The truth is that to-do lists often don’t take context into account. Q1 and Q2 thinking solves that problem by forcing you to understand the difference between urgent and important. Most people don’t have a grasp of these blurry lines, but it can mean all the difference in your output. Related to this is the don’t-do list, also essentially seen in Q4 of the Eisenhower matrix. Most people know what they should be doing but not what they shouldn’t be doing. This is where you eliminate tasks that (1) are insignificant, (2) are a poor use of your time, (3) don’t help your bottom line or end purpose, and (4) have a serious case of diminishing returns the more you work on them.
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Sometimes called the Eisenhower box, and sometimes the Covey Quadrant (after 7 Habits of Highly Effective People author Stephen Covey, who popularized the idea), the table below is a simple but powerful tool to kick your to-do list into shape. We’ll call it the Q2 matrix of our purposes.
One of the premises is that different activities on your daily schedule are not all going to be of the same order and so shouldn’t be treated the same way. We all know the importance of prioritizing, but the Q2 matrix gives you a method for how to decide what gets prioritized.
It’s simple: every activity falls into one of the four quadrants, according to two features: urgent or not urgent and important or not important. Determine where each task falls on both of those axes and you give yourself a framework to rank and organize your tasks.
Let’s start with Q1 tasks—those activities that are both urgent and important. This is called the Quadrant of Necessity, since, naturally, getting these tasks done is essential for your life and work. It’s not necessarily that these tasks will massively advance your grandest dreams and plans, but rather that not doing them will have a steep cost. Anything that’s on a deadline and crucial for the functioning of day-to-day life falls in this category—for example, filling a chronic medication prescription or submitting an important project when it’s due.
Q2 tasks are in the Quadrant of Extraordinary Productivity and are important but not urgent. These are all those tasks that are vital for your well-being and the execution of your life’s bigger goals and plans, but there’s no rush to do them right now, and if necessary, they can be deferred a little. However, these tasks are still very important. By working on these high-quality activities, you bring yourself closer to your goals, making the best use of your time. Examples include reading and meditating, focusing on quality time with loved ones, self-care, journaling and organizing, learning a new skill or instrument, or adding a little bit of work to a long-term project.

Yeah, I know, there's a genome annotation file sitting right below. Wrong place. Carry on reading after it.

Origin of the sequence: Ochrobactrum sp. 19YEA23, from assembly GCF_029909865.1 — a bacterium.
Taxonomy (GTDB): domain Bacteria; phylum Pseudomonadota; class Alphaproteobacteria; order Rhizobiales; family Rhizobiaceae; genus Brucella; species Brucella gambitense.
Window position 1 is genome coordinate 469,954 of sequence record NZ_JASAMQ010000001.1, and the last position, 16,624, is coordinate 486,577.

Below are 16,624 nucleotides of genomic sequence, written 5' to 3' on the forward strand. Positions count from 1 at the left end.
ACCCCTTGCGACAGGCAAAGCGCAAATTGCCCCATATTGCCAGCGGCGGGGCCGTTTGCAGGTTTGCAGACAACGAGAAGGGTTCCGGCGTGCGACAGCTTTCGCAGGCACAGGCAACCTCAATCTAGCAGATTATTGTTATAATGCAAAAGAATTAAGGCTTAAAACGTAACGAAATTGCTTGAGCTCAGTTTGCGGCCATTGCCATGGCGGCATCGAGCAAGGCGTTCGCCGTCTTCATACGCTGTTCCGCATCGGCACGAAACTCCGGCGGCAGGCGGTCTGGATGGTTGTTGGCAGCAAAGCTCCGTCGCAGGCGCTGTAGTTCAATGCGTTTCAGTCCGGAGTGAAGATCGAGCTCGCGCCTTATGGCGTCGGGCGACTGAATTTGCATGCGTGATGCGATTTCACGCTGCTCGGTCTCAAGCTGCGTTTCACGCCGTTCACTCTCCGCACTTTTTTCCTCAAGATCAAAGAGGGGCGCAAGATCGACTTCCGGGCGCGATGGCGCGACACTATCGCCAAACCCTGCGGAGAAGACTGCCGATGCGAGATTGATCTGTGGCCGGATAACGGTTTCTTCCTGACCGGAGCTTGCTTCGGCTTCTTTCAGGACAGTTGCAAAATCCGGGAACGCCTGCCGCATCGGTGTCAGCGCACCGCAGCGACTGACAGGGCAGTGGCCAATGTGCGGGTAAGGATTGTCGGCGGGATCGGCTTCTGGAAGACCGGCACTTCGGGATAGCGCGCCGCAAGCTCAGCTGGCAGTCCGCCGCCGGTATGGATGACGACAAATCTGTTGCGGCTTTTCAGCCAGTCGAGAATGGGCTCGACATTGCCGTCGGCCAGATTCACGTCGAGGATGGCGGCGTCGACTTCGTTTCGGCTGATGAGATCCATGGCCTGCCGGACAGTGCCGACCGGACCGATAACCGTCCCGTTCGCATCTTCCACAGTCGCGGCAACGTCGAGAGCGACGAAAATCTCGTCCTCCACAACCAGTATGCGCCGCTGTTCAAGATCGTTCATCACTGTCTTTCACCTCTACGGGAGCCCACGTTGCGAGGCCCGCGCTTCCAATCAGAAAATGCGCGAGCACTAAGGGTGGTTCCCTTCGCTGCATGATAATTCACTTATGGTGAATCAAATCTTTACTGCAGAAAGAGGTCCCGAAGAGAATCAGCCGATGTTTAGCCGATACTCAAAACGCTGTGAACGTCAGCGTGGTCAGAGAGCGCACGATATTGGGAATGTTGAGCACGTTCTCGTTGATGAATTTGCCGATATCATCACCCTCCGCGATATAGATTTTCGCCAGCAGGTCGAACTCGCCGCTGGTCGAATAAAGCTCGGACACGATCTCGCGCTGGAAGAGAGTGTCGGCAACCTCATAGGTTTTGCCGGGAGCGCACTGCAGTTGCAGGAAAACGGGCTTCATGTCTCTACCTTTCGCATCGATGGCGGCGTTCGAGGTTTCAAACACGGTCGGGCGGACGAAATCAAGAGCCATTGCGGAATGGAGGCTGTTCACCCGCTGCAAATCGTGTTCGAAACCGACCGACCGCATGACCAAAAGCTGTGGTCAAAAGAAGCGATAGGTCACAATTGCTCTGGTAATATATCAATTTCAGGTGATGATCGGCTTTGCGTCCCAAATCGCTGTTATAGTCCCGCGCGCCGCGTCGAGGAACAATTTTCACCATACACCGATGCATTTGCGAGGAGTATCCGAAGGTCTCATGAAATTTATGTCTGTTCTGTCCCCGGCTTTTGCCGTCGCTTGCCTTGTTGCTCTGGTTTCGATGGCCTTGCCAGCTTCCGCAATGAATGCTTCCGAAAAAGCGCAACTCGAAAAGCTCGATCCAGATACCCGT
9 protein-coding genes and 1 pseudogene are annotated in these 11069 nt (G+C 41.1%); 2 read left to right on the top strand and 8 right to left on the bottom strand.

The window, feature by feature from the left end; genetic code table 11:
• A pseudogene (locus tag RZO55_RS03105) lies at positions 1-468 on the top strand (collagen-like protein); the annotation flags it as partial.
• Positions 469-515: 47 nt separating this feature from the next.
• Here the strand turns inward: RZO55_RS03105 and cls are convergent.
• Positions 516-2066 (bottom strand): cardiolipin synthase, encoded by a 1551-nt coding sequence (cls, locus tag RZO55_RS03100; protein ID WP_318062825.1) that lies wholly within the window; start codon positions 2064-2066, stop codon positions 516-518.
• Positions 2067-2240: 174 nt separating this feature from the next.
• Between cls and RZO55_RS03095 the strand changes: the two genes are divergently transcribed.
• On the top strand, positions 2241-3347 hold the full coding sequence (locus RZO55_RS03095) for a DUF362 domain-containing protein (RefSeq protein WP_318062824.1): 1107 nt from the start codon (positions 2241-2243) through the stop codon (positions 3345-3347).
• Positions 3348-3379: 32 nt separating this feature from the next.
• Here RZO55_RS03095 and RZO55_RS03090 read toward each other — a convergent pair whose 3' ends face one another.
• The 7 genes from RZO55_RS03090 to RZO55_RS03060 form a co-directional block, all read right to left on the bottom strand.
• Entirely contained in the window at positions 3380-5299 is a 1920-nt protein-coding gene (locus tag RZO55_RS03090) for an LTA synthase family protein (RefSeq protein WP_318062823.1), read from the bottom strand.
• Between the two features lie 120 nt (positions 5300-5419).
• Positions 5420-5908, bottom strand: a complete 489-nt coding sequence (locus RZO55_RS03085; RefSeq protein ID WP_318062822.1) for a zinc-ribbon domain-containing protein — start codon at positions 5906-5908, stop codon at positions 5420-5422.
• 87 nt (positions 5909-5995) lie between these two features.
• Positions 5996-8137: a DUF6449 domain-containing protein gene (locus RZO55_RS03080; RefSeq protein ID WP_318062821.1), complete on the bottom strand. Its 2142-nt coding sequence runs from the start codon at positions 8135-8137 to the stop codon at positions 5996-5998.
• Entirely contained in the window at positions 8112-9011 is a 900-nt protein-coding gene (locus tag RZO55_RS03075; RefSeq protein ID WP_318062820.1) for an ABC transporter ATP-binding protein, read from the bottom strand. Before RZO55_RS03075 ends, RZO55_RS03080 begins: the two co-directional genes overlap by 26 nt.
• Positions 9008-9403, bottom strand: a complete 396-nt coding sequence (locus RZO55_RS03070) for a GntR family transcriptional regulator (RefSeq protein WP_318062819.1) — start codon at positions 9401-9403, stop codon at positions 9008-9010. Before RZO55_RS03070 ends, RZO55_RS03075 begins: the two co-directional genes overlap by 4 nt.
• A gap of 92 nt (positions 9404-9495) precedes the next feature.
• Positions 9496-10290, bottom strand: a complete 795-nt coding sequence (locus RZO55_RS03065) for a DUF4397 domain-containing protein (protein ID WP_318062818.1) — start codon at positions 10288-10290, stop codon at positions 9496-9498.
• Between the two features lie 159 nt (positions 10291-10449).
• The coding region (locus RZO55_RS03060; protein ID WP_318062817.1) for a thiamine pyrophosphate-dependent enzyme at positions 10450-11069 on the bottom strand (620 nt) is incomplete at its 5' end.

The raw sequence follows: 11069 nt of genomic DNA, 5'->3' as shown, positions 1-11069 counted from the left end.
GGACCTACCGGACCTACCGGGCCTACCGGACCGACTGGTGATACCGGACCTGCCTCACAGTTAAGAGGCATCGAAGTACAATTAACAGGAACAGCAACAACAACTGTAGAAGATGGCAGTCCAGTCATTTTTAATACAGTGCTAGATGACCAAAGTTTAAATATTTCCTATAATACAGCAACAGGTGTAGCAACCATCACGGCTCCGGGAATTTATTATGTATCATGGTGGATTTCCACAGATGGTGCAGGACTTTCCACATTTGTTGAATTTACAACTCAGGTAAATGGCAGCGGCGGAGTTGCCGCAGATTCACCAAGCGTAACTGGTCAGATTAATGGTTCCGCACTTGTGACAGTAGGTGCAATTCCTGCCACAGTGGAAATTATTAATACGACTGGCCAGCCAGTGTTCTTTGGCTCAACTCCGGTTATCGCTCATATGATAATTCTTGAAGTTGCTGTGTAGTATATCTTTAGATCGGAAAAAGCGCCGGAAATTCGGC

The Quadrant of Distraction, Q3, are those things that are not important but urgent. Actually, in most cases it just seems like they’re urgent, in the way that distractions, addictions, anxieties, and interruptions often do. In essence, Q3 tasks can masquerade as Q1 tasks and waste your time and energy. How can you tell the difference? Q3 tasks will not be coherent with your own, internally derived goals and values (i.e., not really important). Someone knocking on your door and asking you to sign a petition about an issue you don’t care about is a Q3 task. In the moment, you may feel pressured to act, to make a decision, or to hand over your attention. It may be a question of pressure or obligation from others. These tasks can be identified by the fact that they’re not genuinely important to you, and not genuinely urgent either, although they may feel like it.
Finally, Q4 is the Quadrant of Waste—that is, all those things that are neither important nor urgent. In other words, these are tasks to avoid entirely when possible. For example, browsing online forums for hours is not important in the grander scheme of your life happiness, and it’s certainly not urgent. We can see most clearly with Q4 activities that this system is subtle and that tasks should be understood in context. For example, if a moderate amount of gaming actually helps you connect with your community and leaves you feeling relaxed, you may list it as a Q2 activity. At the same time, gaming for eight hours straight and forgoing a shower will push the activity into the Q4 quadrant.
What we can see, essentially, is that ultimately you have to decide honestly and accurately what is “important” in your life and whether it’s a real or imagined sense of urgency. To make the Q2 matrix work, you’ll also need to be familiar with your life goals and values, otherwise you’ll have no standard against which to assess each activity.